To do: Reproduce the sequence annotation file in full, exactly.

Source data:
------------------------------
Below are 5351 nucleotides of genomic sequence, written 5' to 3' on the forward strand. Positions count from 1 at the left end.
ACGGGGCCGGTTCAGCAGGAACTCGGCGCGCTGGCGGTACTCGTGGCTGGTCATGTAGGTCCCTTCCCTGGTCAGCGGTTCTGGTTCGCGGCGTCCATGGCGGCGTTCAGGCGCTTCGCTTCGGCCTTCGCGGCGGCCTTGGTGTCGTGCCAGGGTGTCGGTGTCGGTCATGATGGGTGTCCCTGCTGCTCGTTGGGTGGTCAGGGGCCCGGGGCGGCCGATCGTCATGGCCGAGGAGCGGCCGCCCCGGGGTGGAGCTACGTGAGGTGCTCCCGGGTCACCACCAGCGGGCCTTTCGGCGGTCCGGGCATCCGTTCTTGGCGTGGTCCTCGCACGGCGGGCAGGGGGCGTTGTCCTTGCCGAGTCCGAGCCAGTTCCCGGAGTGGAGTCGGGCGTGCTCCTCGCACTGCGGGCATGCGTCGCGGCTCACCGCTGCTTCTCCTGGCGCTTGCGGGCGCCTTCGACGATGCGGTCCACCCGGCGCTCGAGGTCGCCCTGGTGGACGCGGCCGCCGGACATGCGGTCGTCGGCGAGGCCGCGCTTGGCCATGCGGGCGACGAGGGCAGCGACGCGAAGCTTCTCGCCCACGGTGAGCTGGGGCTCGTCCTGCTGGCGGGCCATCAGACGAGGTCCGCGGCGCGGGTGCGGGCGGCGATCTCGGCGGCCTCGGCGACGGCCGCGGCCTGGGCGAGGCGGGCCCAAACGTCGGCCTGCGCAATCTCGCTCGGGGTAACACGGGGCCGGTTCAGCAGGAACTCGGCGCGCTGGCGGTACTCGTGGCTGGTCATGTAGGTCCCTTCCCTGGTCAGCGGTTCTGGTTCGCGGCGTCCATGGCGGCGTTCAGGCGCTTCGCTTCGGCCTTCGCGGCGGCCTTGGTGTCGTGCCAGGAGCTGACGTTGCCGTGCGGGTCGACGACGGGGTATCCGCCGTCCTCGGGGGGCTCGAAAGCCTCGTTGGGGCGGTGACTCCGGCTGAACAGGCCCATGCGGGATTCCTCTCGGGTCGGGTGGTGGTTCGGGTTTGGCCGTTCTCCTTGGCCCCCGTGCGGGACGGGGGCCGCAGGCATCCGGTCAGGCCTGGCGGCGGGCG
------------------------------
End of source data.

Below are 5351 nucleotides of genomic sequence, written 5' to 3' on the forward strand. Positions count from 1 at the left end.
ACGGGGCCGGTTCAGCAGGAACTCGGCGCGCTGGCGGTACTCGTGGCTGGTCATGTAGGTCCCTTCCCTGGTCAGCGGTTCTGGTTCGCGGCGTCCATGGCGGCGTTCAGGCGCTTCGCTTCGGCCTTCGCGGCGGCCTTGGTGTCGTGCCAGGGTGTCGGTGTCGGTCATGATGGGTGTCCCTGCTGCTCGTTGGGTGGTCAGGGGCCCGGGGCGGCCGATCGTCATGGCCGAGGAGCGGCCGCCCCGGGGTGGAGCTACGTGAGGTGCTCCCGGGTCACCACCAGCGGGCCTTTCGGCGGTCCGGGCATCCGTTCTTGGCGTGGTCCTCGCACGGCGGGCAGGGGGCGTTGTCCTTGCCGAGTCCGAGCCAGTTCCCGGAGTGGAGTCGGGCGTGCTCCTCGCACTGCGGGCATGCGTCGCGGCTCACCGCTGCTTCTCCTGGCGCTTGCGGGCGCCTTCGACGATGCGGTCCACCCGGCGCTCGAGGTCGCCCTGGTGGACGCGGCCGCCGGACATGCGGTCGTCGGCGAGGCCGCGCTTGGCCATGCGGGCGACGAGGGCAGCGACGCGAAGCTTCTCGCCCACGGTGAGCTGGGGCTCGTCCTGCTGGCGGGCCATCAGACGAGGTCCGCGGCGCGGGTGCGGGCGGCGATCTCGGCGGCCTCGGCGACGGCCGCGGCCTGGGCGAGGCGGGCCCAAACGTCGGCCTGCGCAATCTCGCTCGGGGTAACACGGGGCCGGTTCAGCAGGAACTCGGCGCGCTGGCGGTACTCGTGGCTGGTCATGTAGGTCCCTTCCCTGGTCAGCGGTTCTGGTTCGCGGCGTCCATGGCGGCGTTCAGGCGCTTCGCTTCGGCCTTCGCGGCGGCCTTGGTGTCGTGCCAGGAGCTGACGTTGCCGTGCGGGTCGACGACGGGGTATCCGCCGTCCTCGGGGGGCTCGAAAGCCTCGTTGGGGCGGTGACTCCGGCTGAACAGGCCCATGCGGGATTCCTCTCGGGTCGGGTGGTGGTTCGGGTTTGGCCGTTCTCCTTGGCCCCCGTGCGGGACGGGGGCCGCAGGCATCCGGTCAGGCCTGGCGGCGGGCG